How to diagnose Alopecia

Many diseases have the side effect of partial hair loss; thus, a qualified physician should evaluate patients presenting complaints before a diagnosis can be made.

A genetic test has been developed as a result of isolating the genes responsible for the disease. This test can predict with great accuracy the future severity of the condition, as well as indicating if the condition will progress to Alopecia Totalis, meaning permanent hair loss on the scalp, or Alopecia Universalis, total hair loss involving both the scalp and body.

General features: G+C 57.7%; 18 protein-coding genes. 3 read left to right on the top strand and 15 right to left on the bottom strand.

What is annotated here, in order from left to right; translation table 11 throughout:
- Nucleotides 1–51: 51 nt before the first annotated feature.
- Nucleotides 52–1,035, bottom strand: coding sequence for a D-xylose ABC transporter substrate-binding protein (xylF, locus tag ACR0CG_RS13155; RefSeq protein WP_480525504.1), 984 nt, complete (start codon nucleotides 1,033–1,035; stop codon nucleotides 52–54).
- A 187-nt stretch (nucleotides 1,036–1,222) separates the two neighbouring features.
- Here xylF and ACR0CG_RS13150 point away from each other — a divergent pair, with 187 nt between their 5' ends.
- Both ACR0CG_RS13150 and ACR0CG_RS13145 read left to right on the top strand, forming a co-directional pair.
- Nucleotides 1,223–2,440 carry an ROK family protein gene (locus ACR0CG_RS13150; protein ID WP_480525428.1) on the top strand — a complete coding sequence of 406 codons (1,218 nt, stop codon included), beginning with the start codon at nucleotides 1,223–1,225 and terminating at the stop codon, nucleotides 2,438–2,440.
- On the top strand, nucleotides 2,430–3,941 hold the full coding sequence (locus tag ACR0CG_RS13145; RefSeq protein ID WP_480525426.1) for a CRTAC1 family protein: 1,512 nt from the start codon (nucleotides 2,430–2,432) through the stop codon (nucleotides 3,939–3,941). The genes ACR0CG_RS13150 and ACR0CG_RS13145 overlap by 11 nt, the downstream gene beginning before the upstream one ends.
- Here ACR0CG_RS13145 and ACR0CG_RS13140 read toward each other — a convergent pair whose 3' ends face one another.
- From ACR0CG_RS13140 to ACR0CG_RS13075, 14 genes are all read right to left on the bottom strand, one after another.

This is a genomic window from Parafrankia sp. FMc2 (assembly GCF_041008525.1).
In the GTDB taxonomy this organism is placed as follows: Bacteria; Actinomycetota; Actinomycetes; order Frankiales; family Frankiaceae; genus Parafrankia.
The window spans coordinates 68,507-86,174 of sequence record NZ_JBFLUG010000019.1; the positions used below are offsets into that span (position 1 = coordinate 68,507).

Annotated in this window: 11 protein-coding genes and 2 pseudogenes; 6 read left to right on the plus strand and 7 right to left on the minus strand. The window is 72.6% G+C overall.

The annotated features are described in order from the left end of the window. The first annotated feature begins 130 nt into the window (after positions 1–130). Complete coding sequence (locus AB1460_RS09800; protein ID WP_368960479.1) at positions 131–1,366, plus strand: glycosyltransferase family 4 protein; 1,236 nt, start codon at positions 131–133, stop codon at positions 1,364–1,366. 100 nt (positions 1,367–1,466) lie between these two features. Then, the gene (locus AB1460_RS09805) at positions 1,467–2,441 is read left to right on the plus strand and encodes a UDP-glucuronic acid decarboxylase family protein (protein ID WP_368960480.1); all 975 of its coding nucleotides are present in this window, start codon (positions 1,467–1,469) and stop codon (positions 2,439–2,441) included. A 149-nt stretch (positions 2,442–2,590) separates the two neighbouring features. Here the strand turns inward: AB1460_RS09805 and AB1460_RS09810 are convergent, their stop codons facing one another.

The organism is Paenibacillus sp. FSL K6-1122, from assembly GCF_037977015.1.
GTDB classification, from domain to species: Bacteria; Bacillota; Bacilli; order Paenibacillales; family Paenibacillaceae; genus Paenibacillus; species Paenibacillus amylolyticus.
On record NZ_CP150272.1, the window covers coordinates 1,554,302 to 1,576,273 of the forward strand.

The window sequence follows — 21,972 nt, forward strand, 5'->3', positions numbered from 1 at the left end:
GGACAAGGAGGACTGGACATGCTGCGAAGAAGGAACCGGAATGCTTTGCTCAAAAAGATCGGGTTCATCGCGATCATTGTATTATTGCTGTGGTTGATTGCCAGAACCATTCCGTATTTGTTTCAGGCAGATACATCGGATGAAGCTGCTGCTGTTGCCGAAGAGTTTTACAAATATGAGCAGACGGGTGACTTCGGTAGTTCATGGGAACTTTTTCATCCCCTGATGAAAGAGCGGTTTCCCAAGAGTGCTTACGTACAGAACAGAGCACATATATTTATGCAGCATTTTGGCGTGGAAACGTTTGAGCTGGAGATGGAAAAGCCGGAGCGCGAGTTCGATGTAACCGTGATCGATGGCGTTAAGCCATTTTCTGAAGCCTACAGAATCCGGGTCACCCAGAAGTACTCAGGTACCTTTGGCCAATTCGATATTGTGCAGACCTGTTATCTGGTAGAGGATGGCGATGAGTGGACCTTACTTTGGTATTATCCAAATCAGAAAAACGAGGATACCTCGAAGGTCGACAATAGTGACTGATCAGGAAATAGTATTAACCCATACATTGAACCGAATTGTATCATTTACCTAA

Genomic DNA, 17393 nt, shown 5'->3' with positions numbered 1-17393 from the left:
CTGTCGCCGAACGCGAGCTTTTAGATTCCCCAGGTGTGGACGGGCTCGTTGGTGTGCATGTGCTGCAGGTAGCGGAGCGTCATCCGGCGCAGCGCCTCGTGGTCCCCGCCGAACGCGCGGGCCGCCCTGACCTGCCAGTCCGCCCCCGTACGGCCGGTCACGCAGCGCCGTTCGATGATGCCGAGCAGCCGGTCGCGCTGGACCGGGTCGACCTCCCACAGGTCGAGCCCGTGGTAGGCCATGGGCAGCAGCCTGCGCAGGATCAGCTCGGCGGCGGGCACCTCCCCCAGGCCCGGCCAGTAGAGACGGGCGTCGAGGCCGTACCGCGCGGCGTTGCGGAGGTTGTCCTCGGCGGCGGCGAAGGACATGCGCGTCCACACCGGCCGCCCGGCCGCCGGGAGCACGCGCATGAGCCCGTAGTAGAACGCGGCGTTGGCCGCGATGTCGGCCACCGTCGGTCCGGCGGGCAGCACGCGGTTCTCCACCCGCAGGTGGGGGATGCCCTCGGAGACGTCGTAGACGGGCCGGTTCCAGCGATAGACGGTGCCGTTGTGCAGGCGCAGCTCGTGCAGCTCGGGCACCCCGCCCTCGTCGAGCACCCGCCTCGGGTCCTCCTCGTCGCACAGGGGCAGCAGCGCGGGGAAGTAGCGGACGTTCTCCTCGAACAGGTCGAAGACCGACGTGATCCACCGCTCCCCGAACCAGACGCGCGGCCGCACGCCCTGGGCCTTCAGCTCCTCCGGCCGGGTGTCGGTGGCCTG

Physicians may choose to conduct a trichoscopic procedure, in which the affected skin and hairs are magnified anywhere from 10 to 70 percent of their normal appearance. This magnification aids in correctly diagnosing telltale signs of the disease in the epidermal layer.

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